A New Year, A More Difficult Future
As we enter a new year, this time it feels like we’re also entering a whole new world. The future looks much different than it has for a while, with self-driving cars, new vehicle materials requiring more highly trained technicians (who may also demand better retirement provisions), new health insurance issues, tighter government enforcement of pollution laws, an unpredictable economy with fewer people driving new cars, and older cars reaching the total loss threshold faster. All of this and more will require a tighter control of finances and other resources by shop owners and managers.
At the SEMA Show in Las Vegas, SCRS offered a Repairer Driven Education (RDE) session with Kim Hazelbaker, senior vice president for the Highway Loss Data Institute (HDLI), who addressed this question: Is new vehicle technology endangering your business? His organization’s database currently holds the insurance records of more than 150 million vehicles. Although the prevalence of self-driving cars may be a long ways off, test vehicles are already being produced. Meanwhile, the crashworthiness of all vehicles is rapidly being improved along with other factors that will decrease the amount of repair work coming into shops. New vehicle materials and computer technologies will also call for more highly trained technicians who will undoubtedly demand higher pay, good health insurance and better retirement programs.
Last April, SCRS held a National Industry Issues Forum in Oklahoma City. Although it was basically a town-hall forum, there was much agreement that many difficult problems facing the industry could be reduced by simply improving business and accounting practices. Although the dollars-times-hours for determining paint and material charges has been replaced in many shops with a cost accounting calculation system, real cost accounting has yet to take hold broadly across the industry.
I was startled by a brief article in July about Ray Gunder, owner of Gunder’s Auto Center in Lakeland, Fla., who filed four lawsuits to recover short-pays for various services and materials provided to his customers. Four insurance companies had refused to pay. Each customer authorized Gunder to act on their behalf to seek recovery of the underpayments. Although the amounts were generally small, Gunder said he wanted to set a case precedence that customers can use in the future to be properly compensated. Although the article didn’t say so, I have to assume Gunder wasn’t a DRP for any of those insurance companies, so he didn’t hesitate to make the demands. In this more difficult future, shop owners may have to flex a little more muscle to get what they (and their customers) deserve.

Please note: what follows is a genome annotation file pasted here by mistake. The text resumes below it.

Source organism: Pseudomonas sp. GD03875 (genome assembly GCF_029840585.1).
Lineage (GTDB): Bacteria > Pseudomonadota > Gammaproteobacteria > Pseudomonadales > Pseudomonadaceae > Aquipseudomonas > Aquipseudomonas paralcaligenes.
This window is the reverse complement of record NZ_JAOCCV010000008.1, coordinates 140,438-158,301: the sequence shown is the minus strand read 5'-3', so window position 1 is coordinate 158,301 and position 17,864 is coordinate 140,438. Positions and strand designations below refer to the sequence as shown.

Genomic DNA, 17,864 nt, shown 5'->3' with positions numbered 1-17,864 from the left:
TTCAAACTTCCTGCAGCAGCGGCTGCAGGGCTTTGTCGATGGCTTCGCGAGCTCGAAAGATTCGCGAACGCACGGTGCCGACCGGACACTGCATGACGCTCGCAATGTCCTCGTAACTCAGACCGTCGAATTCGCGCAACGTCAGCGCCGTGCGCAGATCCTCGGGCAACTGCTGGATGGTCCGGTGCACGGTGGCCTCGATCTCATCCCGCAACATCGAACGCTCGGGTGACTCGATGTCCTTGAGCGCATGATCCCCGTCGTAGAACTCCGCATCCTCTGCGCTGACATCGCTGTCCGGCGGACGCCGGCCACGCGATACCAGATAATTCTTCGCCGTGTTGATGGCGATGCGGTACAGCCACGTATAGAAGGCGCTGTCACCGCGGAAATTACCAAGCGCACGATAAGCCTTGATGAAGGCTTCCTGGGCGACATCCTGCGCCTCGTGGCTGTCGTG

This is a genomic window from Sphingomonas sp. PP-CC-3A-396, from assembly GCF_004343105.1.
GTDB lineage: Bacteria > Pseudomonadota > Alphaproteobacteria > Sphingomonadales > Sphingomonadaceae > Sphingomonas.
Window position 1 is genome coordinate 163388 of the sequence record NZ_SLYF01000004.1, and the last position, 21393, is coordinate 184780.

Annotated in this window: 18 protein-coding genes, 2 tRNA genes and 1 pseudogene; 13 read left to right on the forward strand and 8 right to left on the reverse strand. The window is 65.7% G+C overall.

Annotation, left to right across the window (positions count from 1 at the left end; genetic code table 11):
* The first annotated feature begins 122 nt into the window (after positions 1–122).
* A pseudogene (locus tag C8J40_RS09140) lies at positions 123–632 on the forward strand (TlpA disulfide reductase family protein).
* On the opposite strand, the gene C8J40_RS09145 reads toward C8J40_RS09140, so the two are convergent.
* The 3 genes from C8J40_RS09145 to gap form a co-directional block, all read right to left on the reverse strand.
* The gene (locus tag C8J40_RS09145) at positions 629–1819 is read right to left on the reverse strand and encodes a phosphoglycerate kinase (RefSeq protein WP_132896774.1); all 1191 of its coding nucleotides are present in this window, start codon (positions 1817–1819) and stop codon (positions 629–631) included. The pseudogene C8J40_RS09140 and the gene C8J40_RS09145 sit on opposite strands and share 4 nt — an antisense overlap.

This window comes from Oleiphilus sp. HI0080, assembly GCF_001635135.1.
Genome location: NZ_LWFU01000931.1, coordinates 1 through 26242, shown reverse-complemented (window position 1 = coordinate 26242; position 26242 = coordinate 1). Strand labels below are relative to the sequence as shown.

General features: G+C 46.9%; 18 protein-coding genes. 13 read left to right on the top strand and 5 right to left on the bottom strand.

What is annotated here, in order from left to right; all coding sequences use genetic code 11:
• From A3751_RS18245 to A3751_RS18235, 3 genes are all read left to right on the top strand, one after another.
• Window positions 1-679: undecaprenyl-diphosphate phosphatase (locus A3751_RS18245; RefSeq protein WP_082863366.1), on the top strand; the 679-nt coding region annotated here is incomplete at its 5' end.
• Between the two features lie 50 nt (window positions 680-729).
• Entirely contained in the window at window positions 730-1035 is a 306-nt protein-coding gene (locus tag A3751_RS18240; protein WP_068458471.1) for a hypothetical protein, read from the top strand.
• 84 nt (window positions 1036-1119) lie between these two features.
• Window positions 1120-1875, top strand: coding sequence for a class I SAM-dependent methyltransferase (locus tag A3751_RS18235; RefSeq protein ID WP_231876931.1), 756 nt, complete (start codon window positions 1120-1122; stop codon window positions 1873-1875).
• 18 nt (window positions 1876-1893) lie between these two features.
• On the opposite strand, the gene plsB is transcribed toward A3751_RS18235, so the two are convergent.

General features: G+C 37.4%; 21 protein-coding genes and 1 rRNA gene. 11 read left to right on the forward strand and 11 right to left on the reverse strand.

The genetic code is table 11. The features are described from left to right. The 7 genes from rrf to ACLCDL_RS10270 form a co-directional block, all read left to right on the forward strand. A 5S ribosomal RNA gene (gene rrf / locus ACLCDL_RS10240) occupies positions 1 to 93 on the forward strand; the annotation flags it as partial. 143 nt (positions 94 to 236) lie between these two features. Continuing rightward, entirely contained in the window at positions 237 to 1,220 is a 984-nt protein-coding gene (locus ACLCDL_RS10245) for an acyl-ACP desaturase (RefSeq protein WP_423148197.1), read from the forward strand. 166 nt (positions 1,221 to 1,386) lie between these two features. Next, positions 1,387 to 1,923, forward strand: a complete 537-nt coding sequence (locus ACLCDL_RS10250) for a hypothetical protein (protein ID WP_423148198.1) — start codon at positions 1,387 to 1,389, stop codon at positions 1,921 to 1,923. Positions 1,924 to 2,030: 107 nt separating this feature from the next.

I recently attended a California Autobody Association meeting where the speaker was Jack Molodanof, an attorney for the association. Membership and attendance at meetings like this is pitifully small, but Jack showed why shop owners must participate more to survive in this more difficult future. Several years ago, a bill was passed requiring insurance companies that prescribed the use of after-market parts to warranty those parts. Now a new bill was pushed by the insurance industry to shift that liability onto the shop installing the part. With the help of the insurance commissioner and legislators Jack was able to reach, the bill was killed, saving shops from significant potential liability. Another bill is being pushed to require insurance companies to pay for a replacement part if a prescribed part turns out to not be of “like kind and quality” from an OEM part. The insurance industry has vowed to fight this one all the way to the Supreme Court if necessary.
Shops can no longer choose to not participate in associations like this that are striving to keep them safe from attacks on their profitability. The forces at work that may be endangering our businesses are too big for us to go it alone. This next year, if a shop is to survive debilitating changes, it will be necessary to learn about new ways to afford better technicians, collect what is rightfully owed to your shop, and to more efficiently control finances and costs to keep profits where they belong. When you’re getting paid for fewer hours and the cost of those hours is higher, you need to manage those costs better and get paid more for those hours, or you will stop operating at a profit.
Tom Franklin, author of Strategies for Greater Body Shop Growth, has been a sales and marketing consultant for more than 40 years.